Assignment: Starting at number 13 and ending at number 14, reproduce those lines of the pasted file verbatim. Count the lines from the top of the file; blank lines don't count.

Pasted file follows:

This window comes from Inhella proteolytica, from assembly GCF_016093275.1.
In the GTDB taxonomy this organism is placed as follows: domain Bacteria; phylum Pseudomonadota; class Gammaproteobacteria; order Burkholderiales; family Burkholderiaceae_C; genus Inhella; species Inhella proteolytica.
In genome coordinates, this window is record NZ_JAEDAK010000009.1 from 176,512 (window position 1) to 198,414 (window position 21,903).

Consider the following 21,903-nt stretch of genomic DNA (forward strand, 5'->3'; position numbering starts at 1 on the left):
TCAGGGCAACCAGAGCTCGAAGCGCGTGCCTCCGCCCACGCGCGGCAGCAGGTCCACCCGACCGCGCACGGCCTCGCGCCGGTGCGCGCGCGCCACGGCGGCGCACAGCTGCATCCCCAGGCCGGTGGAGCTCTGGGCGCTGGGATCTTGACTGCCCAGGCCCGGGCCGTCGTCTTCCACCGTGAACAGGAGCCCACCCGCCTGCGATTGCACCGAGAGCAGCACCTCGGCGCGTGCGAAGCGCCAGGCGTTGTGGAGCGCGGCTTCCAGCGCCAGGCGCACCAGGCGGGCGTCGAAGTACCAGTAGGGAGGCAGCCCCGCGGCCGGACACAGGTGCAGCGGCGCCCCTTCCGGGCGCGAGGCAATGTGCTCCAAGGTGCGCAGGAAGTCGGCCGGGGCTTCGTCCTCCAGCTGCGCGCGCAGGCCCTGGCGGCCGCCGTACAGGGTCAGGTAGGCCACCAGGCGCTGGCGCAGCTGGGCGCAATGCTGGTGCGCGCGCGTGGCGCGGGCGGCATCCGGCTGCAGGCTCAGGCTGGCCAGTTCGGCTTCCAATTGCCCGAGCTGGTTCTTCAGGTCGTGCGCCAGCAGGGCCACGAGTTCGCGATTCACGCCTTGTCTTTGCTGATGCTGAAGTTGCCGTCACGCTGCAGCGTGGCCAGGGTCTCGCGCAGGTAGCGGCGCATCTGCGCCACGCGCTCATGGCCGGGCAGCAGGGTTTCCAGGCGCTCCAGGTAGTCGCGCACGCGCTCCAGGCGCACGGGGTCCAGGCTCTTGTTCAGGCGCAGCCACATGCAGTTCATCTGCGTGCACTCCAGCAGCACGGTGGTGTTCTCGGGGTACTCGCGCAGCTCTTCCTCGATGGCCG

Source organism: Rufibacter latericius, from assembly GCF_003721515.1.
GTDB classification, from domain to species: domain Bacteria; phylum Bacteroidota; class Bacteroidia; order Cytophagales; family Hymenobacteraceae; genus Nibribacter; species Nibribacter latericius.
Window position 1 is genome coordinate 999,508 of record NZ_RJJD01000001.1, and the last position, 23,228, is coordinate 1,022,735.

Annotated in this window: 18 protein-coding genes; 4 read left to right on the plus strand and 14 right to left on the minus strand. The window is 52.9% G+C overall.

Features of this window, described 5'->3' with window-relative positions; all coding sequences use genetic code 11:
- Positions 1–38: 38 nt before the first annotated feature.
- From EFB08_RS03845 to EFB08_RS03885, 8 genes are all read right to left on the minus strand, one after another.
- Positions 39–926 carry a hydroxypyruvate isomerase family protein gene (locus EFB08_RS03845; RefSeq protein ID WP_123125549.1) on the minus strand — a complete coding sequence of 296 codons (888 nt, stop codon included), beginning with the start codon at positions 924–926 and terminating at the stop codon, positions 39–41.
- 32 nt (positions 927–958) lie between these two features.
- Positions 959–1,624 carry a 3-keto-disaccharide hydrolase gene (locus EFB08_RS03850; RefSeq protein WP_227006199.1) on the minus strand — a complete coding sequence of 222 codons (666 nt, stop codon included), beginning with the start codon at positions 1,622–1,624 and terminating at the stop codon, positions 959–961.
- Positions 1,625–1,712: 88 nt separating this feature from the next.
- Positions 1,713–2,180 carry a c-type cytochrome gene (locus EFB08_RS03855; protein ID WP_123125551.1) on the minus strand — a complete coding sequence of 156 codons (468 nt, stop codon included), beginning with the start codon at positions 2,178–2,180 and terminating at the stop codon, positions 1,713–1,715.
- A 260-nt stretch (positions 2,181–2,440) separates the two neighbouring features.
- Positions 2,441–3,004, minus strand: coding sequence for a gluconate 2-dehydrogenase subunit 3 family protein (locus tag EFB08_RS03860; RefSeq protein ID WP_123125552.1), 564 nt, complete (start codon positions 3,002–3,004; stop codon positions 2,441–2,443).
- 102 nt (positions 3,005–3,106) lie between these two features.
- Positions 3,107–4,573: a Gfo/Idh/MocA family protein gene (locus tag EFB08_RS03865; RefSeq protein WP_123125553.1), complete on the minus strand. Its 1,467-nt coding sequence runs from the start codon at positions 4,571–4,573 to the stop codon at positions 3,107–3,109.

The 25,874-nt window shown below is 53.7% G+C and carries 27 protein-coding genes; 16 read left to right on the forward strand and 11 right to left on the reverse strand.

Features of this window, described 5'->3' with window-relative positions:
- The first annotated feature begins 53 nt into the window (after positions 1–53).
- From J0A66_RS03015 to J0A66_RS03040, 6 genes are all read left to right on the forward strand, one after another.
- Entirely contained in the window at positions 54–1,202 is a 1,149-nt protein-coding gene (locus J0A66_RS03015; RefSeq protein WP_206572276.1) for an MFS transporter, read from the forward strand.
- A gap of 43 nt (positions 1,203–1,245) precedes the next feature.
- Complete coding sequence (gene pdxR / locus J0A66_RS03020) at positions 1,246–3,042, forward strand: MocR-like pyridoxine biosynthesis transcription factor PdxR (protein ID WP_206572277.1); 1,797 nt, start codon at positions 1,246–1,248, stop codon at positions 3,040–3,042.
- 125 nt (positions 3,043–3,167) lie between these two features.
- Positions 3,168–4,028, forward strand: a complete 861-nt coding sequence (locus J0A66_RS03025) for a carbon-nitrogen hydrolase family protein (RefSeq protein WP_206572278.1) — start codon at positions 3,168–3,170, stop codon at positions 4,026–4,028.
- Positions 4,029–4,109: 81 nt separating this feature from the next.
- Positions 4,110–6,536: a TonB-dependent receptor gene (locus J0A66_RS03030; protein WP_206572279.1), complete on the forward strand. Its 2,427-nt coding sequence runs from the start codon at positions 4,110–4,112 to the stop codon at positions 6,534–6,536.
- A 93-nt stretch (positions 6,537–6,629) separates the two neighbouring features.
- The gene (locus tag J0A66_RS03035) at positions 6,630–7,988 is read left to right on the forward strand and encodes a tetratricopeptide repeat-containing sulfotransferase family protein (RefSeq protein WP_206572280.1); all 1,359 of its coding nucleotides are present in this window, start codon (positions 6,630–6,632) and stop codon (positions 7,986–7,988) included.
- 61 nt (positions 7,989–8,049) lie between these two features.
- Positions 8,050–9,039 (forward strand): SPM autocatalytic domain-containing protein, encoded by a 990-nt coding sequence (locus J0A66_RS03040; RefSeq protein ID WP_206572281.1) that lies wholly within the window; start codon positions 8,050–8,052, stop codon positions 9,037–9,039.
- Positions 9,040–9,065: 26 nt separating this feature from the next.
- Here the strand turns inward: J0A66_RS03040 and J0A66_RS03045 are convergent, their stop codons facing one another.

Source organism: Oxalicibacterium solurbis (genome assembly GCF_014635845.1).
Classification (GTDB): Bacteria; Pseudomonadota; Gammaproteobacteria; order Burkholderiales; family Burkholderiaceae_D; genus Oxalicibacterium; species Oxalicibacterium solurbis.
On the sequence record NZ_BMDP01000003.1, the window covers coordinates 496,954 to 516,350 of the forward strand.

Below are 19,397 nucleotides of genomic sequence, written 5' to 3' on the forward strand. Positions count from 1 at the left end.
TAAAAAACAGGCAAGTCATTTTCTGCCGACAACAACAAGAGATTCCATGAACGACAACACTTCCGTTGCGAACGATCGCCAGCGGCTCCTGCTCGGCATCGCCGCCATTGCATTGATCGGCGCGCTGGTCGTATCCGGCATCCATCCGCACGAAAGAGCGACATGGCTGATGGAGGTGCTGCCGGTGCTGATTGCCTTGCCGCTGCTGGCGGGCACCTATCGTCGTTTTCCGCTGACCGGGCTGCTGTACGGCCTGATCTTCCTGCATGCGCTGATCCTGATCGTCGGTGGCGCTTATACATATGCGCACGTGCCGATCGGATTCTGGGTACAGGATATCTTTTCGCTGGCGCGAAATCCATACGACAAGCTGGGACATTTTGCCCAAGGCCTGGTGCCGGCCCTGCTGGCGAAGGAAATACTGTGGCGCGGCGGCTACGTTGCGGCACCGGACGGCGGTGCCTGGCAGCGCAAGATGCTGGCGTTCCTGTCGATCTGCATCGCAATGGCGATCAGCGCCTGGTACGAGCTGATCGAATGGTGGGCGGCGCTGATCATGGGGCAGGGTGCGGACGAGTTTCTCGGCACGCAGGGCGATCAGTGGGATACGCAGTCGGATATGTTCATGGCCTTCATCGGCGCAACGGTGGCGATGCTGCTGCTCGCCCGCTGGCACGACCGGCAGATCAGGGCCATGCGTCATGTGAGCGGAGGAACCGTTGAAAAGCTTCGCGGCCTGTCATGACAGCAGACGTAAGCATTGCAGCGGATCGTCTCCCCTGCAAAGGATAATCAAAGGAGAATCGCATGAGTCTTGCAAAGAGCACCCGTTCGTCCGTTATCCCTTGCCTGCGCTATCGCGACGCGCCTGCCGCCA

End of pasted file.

- Positions 39–926 carry a hydroxypyruvate isomerase family protein gene (locus EFB08_RS03845; RefSeq protein ID WP_123125549.1) on the minus strand — a complete coding sequence of 296 codons (888 nt, stop codon included), beginning with the start codon at positions 924–926 and terminating at the stop codon, positions 39–41.
- 32 nt (positions 927–958) lie between these two features.